Ambassador Pittman’s Remarks at Mozambique-USA Alumni Association (MUSAA) Conference
“Alumni and the Spirit of Leadership”
Tuesday, July 18, 2017
Esteemed MUSAA Board of Directors
Members of the General Assembly
And Assembled Alumni
It is my pleasure to join you for this first formal meeting of MUSAA – a milestone that has been almost a decade in the making. Some of you in this room were involved in those first efforts to establish an alumni association back in 2008. With time, persistence, and fresh energy from a new cadre of exchange alumni, your collective effort paid off with MUSAA’s founding in 2015. I would like to congratulate those founding members who have seen MUSAA through from a concept to a reality and your Board of Directors, led by outgoing president Tatiana Pereira, who was integral in convening us here today. Please give yourselves a round of applause.
Today, as you know, is Nelson Mandela Day. What a fitting occasion for a conference on “Alumni and the Spirit of Leadership.” As you’ll remember from your own experience, we talk a lot about leadership in our exchange programs. We seek candidates who have demonstrated leadership; we support participants to develop their leadership skills; we encourage alumni to identify leadership opportunities at home. We do not always, however, emphasize the link that Nelson Mandela so perfectly embodied: that service is leadership.
Imagine, if we as a society reframed our thinking toward the pursuit of service. If we stressed to our children that everyone has the ability and responsibility to serve their communities, and in so doing to impact the world. Nelson Mandela held this vision and spent 67 years of his life in public service. Every Mandela Day, those who are inspired by his legacy are asked to devote 67 minutes of their own time to take action and inspire change. How will you spend your 67 minutes?
I invite you to think constructively about how you as individuals, and as an Association, can use your voices and your platforms to be Servant Leaders as Mandela was. Last week, we issued a call for proposals for projects supporting struggling, self-employed women in Beira and Chimoio who lack financial literacy skills. Right now, I call on each one of you to search within your networks and identify at least one organization to compete for this grant. As servant leaders yourselves, I know that many of you are directors, members, volunteers, and affiliates of non-profit organizations that can do this work. Call them, talk to them, assist them to apply, and think about what you as an alumnus can do to support those communities.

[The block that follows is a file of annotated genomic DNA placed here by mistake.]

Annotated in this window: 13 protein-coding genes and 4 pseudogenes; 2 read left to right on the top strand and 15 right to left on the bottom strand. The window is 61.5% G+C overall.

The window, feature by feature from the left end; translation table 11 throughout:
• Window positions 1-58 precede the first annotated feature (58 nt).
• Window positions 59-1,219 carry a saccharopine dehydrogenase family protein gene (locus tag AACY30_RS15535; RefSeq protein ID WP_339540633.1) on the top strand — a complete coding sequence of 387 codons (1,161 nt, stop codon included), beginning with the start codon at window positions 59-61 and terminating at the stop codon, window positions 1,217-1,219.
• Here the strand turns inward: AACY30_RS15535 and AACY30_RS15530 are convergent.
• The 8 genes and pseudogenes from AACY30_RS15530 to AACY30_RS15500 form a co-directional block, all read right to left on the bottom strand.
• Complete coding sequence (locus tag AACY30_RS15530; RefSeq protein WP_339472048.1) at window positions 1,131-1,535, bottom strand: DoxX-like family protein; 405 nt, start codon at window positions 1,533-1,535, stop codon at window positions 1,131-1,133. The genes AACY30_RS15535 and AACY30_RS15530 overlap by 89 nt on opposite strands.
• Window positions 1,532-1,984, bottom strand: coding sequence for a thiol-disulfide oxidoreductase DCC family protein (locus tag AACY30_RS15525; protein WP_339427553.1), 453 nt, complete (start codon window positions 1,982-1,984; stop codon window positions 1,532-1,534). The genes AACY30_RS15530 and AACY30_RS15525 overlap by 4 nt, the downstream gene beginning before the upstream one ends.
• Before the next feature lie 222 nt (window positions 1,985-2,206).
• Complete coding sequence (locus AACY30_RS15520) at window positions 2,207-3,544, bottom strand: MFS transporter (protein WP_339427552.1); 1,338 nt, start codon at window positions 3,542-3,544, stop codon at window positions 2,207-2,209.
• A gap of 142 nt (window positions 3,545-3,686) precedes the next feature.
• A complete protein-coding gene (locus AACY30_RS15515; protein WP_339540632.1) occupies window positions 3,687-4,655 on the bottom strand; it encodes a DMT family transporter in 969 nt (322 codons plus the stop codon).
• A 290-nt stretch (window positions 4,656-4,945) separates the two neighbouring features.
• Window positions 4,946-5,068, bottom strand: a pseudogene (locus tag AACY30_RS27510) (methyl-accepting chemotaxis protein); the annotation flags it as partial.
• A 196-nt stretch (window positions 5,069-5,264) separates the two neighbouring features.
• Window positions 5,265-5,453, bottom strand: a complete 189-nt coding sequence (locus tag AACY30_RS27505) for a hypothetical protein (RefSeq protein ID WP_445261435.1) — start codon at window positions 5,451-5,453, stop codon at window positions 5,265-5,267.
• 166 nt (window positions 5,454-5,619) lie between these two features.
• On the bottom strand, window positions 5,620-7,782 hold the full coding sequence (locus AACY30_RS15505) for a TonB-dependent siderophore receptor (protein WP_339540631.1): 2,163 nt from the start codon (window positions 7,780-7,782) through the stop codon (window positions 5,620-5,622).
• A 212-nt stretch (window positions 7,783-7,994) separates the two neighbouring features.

I applaud the hard work that you have done to forge the Mozambique-U.S. Alumni Association and I congratulate the new Board of Directors that will take their office today. I understand that this conference is but the first of several Encontros de MUSAA that will be held throughout the coming year. For this event and the ones to follow, I ask you to remember the spirit of service that should motivate every leader. Nurture that spirit within yourselves and among our ever-growing alumni community. Remind new members and old that everyone has a role to play and a responsibility to give back. And use your platform to inform others about opportunities for service. You should have already received an e-mail from us about the financial literacy project grant for women in Beira and Chimoio; you’ll soon receive another for proposals related to good governance. Read them closely on our website and identify and coach at least one organization to respond.
Your voices have the potential to defining the important issues in Mozambique and shape the solutions for the country. We are partners with you in building a better future for Mozambique. Thank you.